When the Fences Come Down: Twenty-First-Century Lessons from Metropolitan School Desegregation

By Genevieve Siegel-Hawley | Go to book overview

CHAPTER FOUR
Divergent Outcomes
The Contemporary Relationship between School and
Housing Segregation in Four Southern Cities

If educational boundaries help structure segregation, and if school and housing segregation are “two sides of the same coin,”1 then how does the school-housing relationship play out in four southern metros with different boundary arrangements and desegregation trajectories? Given what we already know of the research and theory surrounding the early success of metropolitan school desegregation,2 we might assume that communities with city-suburban school desegregation plans report lower levels of both school and housing segregation. We have many more issues to layer onto this central assumption, though. What happens to patterns of school and housing segregation when city-suburban school desegregation efforts come to an end, as in the case of Charlotte-Mecklenburg? What about when residents of a metro area consolidate their city and suburban school districts after court-ordered school desegregation has come to a close, as in Chattanooga-Hamilton County? Are Chattanooga’s regional magnet schools and rezoning efforts linked to the same kind of desegregation success as Louisville-Jefferson County’s comprehensive controlled choice plan? What kind of legacy flows from Richmond’s failure to consolidate its city and suburban school districts? Do contemporary patterns of school and housing segregation differ widely for Louisville and Richmond, the two metros at opposite ends of the desegregation and consolidation spectrum? And finally, how does the increasingly multiracial nature of the school enrollment relate to school and housing trends?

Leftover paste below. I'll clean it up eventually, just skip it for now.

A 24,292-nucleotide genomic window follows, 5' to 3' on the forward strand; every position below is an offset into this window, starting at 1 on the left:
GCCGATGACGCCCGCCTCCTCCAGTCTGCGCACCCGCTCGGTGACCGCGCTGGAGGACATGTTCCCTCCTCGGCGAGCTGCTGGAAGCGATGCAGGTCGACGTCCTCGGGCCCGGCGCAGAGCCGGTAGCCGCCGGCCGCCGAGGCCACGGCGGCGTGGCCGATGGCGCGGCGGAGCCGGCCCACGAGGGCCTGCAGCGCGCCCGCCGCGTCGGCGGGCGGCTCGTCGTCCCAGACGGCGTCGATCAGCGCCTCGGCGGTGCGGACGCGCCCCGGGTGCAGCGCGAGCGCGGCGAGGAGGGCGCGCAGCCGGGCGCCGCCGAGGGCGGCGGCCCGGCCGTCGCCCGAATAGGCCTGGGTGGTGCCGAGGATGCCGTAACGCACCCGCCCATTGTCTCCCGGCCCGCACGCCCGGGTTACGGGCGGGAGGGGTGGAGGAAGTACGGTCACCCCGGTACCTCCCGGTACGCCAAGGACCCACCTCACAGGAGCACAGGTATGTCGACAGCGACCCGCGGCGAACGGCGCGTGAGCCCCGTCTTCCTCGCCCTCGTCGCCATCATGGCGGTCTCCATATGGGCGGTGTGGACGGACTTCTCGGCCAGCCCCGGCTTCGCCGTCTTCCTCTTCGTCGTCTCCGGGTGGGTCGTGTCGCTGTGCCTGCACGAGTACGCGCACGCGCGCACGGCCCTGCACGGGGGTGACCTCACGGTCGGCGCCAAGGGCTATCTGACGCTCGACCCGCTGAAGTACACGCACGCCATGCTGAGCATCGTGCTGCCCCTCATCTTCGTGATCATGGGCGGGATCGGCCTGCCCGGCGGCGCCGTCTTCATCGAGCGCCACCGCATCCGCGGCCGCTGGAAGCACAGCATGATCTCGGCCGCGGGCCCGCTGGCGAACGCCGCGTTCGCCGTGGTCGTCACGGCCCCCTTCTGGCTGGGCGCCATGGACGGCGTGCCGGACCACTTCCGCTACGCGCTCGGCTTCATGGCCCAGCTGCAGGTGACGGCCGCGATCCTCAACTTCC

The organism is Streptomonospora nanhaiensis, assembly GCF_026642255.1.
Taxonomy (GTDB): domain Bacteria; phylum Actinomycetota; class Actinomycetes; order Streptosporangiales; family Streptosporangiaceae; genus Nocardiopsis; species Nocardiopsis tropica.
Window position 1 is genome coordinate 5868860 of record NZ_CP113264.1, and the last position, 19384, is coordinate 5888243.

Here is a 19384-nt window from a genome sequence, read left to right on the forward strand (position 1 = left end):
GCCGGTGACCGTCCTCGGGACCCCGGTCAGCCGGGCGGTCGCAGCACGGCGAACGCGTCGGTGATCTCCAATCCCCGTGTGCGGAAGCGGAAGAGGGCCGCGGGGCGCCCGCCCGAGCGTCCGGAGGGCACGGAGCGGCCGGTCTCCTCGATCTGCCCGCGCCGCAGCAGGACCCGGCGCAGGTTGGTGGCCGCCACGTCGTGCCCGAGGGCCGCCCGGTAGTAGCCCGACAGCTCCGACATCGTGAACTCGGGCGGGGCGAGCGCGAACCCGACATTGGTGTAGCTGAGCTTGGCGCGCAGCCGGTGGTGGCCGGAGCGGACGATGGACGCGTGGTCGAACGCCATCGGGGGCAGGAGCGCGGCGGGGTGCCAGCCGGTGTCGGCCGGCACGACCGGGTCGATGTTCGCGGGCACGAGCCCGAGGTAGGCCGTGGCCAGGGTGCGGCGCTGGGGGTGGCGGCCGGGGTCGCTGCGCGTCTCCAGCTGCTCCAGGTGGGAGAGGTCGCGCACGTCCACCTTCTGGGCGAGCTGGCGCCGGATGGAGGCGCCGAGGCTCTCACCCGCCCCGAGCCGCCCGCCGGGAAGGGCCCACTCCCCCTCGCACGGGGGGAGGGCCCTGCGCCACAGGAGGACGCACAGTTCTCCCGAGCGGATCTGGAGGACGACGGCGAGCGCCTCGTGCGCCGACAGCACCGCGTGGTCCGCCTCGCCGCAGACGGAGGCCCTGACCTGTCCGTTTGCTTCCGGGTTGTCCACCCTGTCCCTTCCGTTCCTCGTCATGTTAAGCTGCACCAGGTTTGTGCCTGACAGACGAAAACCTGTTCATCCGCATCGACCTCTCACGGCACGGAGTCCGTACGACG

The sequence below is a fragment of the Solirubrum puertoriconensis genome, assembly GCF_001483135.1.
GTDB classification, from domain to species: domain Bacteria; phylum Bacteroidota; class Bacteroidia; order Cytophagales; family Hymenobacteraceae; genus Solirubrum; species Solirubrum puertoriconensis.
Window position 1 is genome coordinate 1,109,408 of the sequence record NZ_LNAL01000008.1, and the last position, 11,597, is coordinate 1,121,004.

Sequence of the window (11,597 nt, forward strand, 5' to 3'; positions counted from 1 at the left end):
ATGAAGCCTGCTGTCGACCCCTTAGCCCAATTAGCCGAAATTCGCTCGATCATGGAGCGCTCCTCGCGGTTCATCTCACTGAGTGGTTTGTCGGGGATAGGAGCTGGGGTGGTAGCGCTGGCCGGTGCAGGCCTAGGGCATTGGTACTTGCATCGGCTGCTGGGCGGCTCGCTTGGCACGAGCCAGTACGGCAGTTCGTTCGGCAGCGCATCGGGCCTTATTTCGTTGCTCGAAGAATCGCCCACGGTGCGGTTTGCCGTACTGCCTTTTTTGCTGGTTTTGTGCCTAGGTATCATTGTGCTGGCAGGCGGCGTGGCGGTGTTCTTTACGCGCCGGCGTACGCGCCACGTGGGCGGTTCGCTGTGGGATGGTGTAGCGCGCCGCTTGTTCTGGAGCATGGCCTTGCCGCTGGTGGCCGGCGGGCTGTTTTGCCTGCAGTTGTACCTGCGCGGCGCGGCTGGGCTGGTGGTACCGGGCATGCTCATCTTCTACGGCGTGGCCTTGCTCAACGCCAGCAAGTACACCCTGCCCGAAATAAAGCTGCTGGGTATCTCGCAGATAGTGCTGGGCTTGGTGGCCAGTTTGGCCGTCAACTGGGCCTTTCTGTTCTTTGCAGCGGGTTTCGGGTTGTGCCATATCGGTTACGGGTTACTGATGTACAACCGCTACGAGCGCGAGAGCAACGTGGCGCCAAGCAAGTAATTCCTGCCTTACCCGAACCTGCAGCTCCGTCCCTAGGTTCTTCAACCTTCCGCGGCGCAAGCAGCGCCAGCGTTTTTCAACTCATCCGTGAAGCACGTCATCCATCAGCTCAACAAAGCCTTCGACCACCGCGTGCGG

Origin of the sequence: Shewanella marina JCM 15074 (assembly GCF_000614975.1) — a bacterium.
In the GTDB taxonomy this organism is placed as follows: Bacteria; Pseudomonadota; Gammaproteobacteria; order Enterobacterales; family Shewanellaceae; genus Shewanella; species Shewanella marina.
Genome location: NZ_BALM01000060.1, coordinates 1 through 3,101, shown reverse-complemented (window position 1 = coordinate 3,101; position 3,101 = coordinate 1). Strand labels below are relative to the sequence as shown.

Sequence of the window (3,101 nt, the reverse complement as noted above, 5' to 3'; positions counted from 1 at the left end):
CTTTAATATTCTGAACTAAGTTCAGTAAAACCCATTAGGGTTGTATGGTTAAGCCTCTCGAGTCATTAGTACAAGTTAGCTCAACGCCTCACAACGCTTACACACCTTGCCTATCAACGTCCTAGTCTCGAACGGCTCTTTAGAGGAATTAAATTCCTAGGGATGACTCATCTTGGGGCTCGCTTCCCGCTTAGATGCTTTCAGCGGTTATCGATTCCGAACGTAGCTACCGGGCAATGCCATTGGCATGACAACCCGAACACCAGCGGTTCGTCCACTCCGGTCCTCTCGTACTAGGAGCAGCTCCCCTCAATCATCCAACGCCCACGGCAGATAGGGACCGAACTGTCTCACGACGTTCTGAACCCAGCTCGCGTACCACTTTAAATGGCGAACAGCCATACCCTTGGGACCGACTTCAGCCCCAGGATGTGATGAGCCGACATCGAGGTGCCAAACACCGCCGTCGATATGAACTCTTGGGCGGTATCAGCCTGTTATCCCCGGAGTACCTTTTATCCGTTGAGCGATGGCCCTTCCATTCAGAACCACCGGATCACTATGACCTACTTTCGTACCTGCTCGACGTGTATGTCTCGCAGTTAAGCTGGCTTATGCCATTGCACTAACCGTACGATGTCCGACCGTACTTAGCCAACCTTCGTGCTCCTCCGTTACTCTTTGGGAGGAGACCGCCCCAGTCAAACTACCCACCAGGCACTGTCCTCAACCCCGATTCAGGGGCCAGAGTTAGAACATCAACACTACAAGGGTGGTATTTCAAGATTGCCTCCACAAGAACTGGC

These provocative questions form the basis for this chapter. Using education data from the National Center for Education Statistics and housing data from the U.S. Census, it explores school and residential segregation trends between 1990 and 2010 in the Louisville, Charlotte, Chattanooga, and Richmond metros.3 A quick reminder regarding the use of “metro” or “metro area” to describe the four sites: As used in this study, the terms simply refer to the geographic area covered by the city-suburban school district merger (or proposed merger in the case of the Richmond metro). This is typically much smaller than the census definition of a Metropolitan

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